The project at Narara was the dream of Lyndall Parris and her husband Dave.  A couple of years ago, this dream became a reality when they bid for the 100 year-old Gosford Horticultural Institute at Narara.  The chattering of birds accompanies us wherever we walk and we learn there are about a 100 different species of birds here.  A few hawks hover overhead as we walk up the hill to take in the breathtaking views of the bushland on the site that people in Stage 1 will enjoy.  Heritage buildings, a    Vegie beds and the fruit trees in the orchards are already hinting of the promise of this land for eventually achieving food security.  Just on the edges of the land is a pocket of rainforest with bunya pines that seemed to stretch up to the sky—a magical space to reconnect both with yourself and the natural environment. 

Dams, orchards, greenhouses, abandoned offices and heritage homes are all part of the property, so the potential to making this a thriving, vibrant, sustainable place for people to live is huge.

As we listen to a description of what Narara will offer by Toni, a resident here, we learn that all three elements sustainability—social, ecological and economic—are equally important elements in the vision for this model village.  I am excited to hear about their integrated water cycle approach and the fact they have a water supply on the site—a beautiful freshwater dam.  They will have state of the art systems for their black and grey water and also harvesting rainwater as needed.  Part of the site is a floodplain but they plan to use the area for agriculture rather than residential development which is a very sustainable use of such land.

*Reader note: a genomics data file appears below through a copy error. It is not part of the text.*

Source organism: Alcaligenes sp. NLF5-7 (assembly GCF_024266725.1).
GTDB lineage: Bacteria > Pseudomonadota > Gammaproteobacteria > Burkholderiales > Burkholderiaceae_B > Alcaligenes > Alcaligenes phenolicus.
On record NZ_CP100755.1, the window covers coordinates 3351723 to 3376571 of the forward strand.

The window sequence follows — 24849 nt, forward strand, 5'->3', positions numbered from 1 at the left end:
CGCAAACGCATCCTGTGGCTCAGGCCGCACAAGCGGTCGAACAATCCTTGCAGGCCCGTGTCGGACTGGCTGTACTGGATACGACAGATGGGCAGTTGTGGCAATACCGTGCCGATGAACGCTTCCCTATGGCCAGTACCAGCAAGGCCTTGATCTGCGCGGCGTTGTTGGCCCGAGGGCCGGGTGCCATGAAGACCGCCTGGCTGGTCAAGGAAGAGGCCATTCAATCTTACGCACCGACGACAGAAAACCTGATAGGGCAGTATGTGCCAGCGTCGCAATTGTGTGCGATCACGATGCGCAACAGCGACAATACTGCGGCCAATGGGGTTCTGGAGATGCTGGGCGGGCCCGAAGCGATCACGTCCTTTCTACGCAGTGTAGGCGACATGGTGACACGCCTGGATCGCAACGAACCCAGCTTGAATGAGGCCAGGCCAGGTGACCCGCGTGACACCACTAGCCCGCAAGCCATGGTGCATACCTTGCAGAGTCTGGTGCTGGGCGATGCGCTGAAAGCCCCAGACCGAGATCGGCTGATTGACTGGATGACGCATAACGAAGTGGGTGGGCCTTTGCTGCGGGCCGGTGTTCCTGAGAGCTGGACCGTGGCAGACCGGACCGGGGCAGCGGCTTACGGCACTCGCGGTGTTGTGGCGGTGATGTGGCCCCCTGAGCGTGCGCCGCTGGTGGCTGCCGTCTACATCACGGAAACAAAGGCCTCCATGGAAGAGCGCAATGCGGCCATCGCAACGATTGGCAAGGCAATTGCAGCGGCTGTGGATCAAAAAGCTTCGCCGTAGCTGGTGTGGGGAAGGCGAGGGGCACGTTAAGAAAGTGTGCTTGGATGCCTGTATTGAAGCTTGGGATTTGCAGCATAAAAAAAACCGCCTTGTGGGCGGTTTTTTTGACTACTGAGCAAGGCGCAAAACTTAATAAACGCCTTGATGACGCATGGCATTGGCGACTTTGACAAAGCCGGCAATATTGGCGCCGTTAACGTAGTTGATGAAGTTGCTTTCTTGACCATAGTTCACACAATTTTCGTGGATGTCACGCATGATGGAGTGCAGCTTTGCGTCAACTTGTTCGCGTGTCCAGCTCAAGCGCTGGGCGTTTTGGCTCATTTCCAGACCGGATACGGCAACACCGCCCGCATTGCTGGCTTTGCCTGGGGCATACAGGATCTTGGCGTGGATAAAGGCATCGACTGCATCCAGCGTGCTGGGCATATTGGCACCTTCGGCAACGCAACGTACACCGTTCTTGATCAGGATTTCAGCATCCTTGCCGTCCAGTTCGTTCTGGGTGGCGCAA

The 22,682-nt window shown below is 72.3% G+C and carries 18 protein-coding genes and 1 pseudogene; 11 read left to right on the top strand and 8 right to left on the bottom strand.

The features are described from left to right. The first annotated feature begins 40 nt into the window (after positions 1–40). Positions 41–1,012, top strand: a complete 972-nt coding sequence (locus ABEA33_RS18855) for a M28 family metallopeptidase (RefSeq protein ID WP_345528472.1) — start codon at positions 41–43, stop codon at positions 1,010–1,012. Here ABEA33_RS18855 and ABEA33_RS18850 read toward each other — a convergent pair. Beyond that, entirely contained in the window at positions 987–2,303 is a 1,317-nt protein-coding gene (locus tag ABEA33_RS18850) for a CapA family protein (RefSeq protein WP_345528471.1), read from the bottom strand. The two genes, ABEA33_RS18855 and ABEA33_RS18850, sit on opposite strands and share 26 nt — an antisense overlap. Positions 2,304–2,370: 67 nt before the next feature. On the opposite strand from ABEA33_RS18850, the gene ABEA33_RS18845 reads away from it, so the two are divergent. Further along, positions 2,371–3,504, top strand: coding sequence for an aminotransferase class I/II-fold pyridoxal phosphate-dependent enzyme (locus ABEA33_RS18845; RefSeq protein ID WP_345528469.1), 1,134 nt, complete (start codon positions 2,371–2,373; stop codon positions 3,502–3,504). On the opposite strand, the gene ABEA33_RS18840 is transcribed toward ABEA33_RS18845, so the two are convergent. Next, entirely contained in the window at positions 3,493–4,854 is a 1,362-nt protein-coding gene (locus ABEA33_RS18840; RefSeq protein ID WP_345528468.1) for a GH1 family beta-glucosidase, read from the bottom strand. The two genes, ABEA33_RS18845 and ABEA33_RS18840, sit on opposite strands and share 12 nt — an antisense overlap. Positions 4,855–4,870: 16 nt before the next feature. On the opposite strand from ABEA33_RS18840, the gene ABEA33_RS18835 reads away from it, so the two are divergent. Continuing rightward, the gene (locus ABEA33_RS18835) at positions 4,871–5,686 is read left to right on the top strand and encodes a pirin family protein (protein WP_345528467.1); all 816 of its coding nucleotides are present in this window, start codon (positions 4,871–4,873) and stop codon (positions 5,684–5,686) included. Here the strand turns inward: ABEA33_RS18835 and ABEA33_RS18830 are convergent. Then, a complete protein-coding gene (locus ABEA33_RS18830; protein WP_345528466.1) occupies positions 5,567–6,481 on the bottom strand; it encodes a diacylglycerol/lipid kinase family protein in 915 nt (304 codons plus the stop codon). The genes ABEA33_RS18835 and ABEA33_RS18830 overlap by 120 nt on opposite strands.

They plan to have solar panels on buildings as well as a solar farm and treat their waste onsite.  Shared cars, a community bus, bikes and parking cars on the periphery of the property are other ideas   In addition, the site is within walking distance from the rail station.  So often we have found ecovillages situated in areas that are completely cut-off from existing infrastructure and towns, so it is exciting to realise the location of Narara is ideal.  
on the agenda.

They also have great ideas for local businesses from cafes and a supply shop to offices that people will be able to lease.  The sense of community has already been created and I get a great vibe from the group.  Yet, it is the human connections that are often hardest to solve.  We learn a little about the system of dynamic governance that they practice here which is different to a democratic process or that of consensus decision-making.  The idea of sociocracy is making sure everyone has a voice and is heard and that the decision that is reached is one that each person can live with. 

For both Steven and me, the current system of living in the suburbs is no longer working.  We are looking forward to living a more simpler life, making connections with like minded people, being resilient to the changes in life that are inevitable because of climate change, peak oil and other global   We want to live a life that has a smaller footprint but at this stage of our life we are also looking to be more mobile. To contribute our skills to far away communities, while living in these places temporarily.  It is exciting to find a community who are taking their destiny into their own hands, working together to achieve a more resilient future without looking toward government for all the solutions.  We have signed up to be part of this network and have already made connections with some of the people we met.  We are looking forward to learning and growing with this ecovillage that is just taking shape and watching the landscape be transformed by a group of thoughtful, motivate people who have made a conscious choice to live differently.